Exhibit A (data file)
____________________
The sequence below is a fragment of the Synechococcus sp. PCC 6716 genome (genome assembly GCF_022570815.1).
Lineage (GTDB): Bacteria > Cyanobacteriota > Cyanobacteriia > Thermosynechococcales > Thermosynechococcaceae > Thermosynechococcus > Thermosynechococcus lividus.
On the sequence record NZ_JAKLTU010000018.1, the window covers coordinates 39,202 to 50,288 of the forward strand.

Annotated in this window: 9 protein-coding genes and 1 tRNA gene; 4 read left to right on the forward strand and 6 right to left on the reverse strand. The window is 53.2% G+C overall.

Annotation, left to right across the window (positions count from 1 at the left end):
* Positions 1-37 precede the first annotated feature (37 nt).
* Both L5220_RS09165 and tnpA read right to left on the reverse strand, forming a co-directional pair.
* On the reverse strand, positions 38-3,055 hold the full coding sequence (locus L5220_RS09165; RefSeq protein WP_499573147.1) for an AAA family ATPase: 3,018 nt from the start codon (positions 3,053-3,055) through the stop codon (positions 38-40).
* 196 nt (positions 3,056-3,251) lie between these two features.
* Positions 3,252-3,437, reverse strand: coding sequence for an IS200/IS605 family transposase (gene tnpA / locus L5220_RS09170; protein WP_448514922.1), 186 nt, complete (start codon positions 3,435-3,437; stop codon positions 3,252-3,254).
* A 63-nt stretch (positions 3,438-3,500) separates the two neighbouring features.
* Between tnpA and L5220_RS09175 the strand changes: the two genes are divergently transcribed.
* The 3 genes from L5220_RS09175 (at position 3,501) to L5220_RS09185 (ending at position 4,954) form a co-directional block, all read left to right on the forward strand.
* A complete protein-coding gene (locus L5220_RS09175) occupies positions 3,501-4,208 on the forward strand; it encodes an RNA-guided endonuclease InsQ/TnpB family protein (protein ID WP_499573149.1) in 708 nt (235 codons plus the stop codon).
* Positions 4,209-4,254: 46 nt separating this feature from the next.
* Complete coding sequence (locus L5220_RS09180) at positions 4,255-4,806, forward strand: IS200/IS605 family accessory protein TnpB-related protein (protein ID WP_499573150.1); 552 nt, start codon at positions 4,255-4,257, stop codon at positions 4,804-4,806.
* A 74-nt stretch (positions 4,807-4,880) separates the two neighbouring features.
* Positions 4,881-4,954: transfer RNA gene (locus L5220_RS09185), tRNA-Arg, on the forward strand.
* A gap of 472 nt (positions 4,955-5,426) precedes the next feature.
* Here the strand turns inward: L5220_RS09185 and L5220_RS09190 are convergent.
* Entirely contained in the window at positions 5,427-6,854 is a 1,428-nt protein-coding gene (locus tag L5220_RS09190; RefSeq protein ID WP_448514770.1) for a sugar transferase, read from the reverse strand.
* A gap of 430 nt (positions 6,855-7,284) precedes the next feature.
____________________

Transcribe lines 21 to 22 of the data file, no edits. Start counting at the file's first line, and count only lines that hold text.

* Entirely contained in the window at positions 5,427-6,854 is a 1,428-nt protein-coding gene (locus tag L5220_RS09190; RefSeq protein ID WP_448514770.1) for a sugar transferase, read from the reverse strand.
* A gap of 430 nt (positions 6,855-7,284) precedes the next feature.